KW Institute Berlin
Sedum hakonense; Sempervivum arachnoideum; Sedum spathulifolium; Talinum calycinum; Galium verum; Euphorbia cyparissias; Aster linosyris; Scabiosa caucasica; Rudbeckia lgida; erbena bonariensis;
Gaura lindheimeri; Sedum spurium; Sedum oriferum; Rhodiola pachyclados; Antennaria dioica; and more...
14–17 September 17, and ongoing Rooftop of the main hall, 3rd oor
Life is entirely dependent on the chlorophyllin function of the plant. This means that if looked at in its initial compulsion, life was a tendency to accumulate in a reservoir, as to especially the green parts of vegetables, to an instantaneous effective discharge, like that which animal brings about, something that would have otherwise owed away. It is like an effort to raise the weight which falls. True it only succeeds in retarding the fall but at least it can give us an idea of what the raising of weight looked like.
Creative Evolution – Henri Bergson (L’Évolution créatrice, 1907)
The visitors enter an empty gallery space; one window at the backside is left open, offering a view onto the rooftop of the exhibition hall. Here, Berlin-based artist Richard Frater has constructed a garden full of wild owers, succulents, and endangered local plants.
The presence of pale yellow calls to mind various biologically deserted images: a harvested crop; a wild grass meadow in the fall; an unoccupied allotment;
and the non-spaces that line roads and railways. Surveying their contents closely reveals a more enlivened situation. In this site, a thickening of wild grasses, owers, and succulent varietals mingle in a damp soil bed. Over the years, the seeds of wild carrots and onions have also fallen here. Anomalies include pine trees and fruit trees. One imagines then a space that is the result of accumulated interventions,
which ultimately foreground a withdrawal from human presence and nurture. The position of the roof is independent and isolated from the institutional compound. Although visible from the exhibition spaces the garden was never perceived as a part of the institution, it existed as a non-space within the institutional compound. For Frater’s intervention the central task was to enhance diversity without creating a situation that introduced regular nurture into the scheme. Plants were therefore selected on their ability to survive independently. Frater worked closely with Jonathan Hamnett, an experienced urban garden manager that also specializes in foraging for edible plants in the wider Brandenburg region. Their survey of the existing landscape infrastructure determined the plant species that would enhance plant diversity. Hedge-like borders made of steel provide sheltering and shade that form microclimates within the larger square of the rooftop. The inclusion of endangered local species such as Aster linosyris and Antennaria dioca supports the spreading of rare plants; owers such as Gaura and Verbena increase bee and insect activity. The pulsing effect of owering will be present over the course of the exhibition and the durational image of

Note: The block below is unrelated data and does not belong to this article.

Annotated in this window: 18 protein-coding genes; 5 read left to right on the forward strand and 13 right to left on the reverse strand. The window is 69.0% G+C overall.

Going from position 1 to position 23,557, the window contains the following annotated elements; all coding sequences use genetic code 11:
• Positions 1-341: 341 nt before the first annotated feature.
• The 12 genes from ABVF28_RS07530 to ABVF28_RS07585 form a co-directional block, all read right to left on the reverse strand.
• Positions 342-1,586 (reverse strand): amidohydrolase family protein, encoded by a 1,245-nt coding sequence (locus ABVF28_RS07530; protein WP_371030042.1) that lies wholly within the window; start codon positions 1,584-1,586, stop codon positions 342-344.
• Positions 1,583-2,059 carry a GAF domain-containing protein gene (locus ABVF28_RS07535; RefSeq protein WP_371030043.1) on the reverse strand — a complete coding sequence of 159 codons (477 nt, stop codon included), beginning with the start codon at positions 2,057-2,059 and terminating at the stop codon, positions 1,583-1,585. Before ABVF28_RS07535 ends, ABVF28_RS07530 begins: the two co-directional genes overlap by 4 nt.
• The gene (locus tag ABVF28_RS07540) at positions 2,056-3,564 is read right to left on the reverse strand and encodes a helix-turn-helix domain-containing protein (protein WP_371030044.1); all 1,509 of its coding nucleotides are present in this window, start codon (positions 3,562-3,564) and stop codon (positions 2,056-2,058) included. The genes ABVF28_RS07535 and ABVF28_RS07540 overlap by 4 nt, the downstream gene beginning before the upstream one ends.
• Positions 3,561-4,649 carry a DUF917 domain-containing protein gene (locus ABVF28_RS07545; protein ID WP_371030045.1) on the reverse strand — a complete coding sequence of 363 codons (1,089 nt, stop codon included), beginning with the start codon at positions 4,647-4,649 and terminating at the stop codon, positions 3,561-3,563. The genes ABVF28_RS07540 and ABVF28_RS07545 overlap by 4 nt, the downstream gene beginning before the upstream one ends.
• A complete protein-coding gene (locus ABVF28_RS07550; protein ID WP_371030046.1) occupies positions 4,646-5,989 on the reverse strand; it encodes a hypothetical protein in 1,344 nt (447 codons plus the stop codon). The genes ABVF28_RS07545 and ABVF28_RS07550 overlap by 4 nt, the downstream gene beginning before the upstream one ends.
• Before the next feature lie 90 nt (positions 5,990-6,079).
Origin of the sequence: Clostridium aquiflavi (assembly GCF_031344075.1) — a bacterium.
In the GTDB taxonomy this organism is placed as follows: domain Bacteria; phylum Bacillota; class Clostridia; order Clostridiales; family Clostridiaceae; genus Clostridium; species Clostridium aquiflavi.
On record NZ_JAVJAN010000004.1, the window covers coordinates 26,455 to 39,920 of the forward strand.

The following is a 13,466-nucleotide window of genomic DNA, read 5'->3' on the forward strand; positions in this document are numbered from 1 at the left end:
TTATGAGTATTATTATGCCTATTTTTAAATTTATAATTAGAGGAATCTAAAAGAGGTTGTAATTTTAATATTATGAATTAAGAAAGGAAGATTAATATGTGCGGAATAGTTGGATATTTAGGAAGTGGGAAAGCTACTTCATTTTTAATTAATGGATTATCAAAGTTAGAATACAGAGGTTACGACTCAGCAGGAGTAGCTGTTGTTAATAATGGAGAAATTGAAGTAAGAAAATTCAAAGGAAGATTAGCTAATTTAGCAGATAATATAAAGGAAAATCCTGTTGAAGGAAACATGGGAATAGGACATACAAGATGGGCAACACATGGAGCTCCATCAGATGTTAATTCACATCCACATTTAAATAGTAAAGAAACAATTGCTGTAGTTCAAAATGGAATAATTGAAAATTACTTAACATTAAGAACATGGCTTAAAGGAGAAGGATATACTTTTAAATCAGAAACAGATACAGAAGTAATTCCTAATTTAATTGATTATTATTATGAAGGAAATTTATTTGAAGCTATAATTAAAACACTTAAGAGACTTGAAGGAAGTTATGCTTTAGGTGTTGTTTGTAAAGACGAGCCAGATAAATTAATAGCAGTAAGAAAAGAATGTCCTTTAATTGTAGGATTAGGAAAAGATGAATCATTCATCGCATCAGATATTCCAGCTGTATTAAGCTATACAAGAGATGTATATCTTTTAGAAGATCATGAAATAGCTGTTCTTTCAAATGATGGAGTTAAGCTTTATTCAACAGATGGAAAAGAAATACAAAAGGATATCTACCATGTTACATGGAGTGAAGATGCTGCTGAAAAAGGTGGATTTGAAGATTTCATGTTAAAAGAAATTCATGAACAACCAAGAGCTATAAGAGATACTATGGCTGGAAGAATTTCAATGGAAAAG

the coming fall will surface as the plant life withdraws
into its root system or dies off before winter, their seeds joining the perennial program of what has indeed stabilized in this space over years.
Frater is working with a wildlife photographer and an experimental composer to include their means of production. The photographer will respond to a list of bird sightings in the KW courtyard recorded by artist Scott Rogers during his residency at KW in May 2017. During the last days of September, the photographer will visit the courtyard and document the birds that
live there. Scott and Frater will approach the same task as amateur photographers observing identi able patterns to professional practice, the imaging of urban ecology with and against the genre’s key nature/culture binaries. Their photos will appear online in early October in the context of an Instagram takeover of
the KW account.
Frater’s artistic interventions at KW will culminate in a live sound performance. He will collaborate with the minimal classical composer Maya Shenfeld on a piece inspired by 1970s environmental protest songs.
Their interest lies in the spirit of collective celebration of this era popularized through music. In contrast, contemporary pop music seems to completely lack such spirit despite the intensi cation of environmental issues. Examples of these songs are Teach In’s Greenpeace (1979) and Fourmyula’s 1969 single Nature, one of which will be adapted to wind instruments for an evening durational performance. In their various ways, these collaborations between Frater and his colleagues from different elds expand upon the ecology of